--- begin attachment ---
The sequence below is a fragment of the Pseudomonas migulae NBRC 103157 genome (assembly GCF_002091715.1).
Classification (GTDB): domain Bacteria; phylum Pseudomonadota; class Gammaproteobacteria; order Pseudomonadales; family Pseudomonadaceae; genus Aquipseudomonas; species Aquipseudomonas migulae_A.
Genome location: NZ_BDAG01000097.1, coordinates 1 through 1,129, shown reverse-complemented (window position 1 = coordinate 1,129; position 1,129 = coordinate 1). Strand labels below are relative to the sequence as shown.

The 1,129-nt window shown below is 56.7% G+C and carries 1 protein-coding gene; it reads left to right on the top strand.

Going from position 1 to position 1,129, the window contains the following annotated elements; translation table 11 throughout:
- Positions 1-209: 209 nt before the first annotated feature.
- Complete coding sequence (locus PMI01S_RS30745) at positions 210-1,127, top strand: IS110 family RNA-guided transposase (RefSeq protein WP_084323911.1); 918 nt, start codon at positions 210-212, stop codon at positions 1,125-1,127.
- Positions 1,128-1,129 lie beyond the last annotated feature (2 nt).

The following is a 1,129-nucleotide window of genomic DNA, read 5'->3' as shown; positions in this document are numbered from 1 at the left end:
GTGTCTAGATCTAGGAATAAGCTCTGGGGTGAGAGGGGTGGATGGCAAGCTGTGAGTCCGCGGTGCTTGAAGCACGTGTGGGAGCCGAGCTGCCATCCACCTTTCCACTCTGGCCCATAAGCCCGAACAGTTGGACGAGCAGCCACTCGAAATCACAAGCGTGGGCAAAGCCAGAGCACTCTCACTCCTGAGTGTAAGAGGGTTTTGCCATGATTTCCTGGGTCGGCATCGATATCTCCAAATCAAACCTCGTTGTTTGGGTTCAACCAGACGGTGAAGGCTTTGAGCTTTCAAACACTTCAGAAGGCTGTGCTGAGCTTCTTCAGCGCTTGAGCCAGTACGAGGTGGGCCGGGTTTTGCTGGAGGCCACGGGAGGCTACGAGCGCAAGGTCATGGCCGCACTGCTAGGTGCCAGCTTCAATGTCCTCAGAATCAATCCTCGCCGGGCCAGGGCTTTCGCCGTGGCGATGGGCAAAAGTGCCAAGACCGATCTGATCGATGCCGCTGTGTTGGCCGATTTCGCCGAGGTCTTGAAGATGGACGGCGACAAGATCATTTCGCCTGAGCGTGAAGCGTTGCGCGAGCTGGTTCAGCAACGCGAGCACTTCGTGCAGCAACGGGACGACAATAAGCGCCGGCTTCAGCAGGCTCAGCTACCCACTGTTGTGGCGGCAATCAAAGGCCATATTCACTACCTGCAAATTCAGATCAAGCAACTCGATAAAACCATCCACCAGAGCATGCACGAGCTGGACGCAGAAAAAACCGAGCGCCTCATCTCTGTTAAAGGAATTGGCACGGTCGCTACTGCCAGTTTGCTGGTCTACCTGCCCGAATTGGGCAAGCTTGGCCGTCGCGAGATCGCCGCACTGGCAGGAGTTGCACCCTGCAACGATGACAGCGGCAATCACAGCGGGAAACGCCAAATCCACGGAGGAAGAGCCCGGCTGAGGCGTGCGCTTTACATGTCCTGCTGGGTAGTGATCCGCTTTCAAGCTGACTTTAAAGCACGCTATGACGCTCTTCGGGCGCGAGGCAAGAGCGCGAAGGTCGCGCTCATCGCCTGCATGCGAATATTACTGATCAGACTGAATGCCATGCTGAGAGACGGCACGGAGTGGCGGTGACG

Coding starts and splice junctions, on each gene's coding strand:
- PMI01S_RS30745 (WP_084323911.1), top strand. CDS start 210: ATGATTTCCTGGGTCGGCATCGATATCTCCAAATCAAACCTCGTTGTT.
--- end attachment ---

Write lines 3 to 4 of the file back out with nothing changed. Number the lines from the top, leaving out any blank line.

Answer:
Genome location: NZ_BDAG01000097.1, coordinates 1 through 1,129, shown reverse-complemented (window position 1 = coordinate 1,129; position 1,129 = coordinate 1). Strand labels below are relative to the sequence as shown.

The 1,129-nt window shown below is 56.7% G+C and carries 1 protein-coding gene; it reads left to right on the top strand.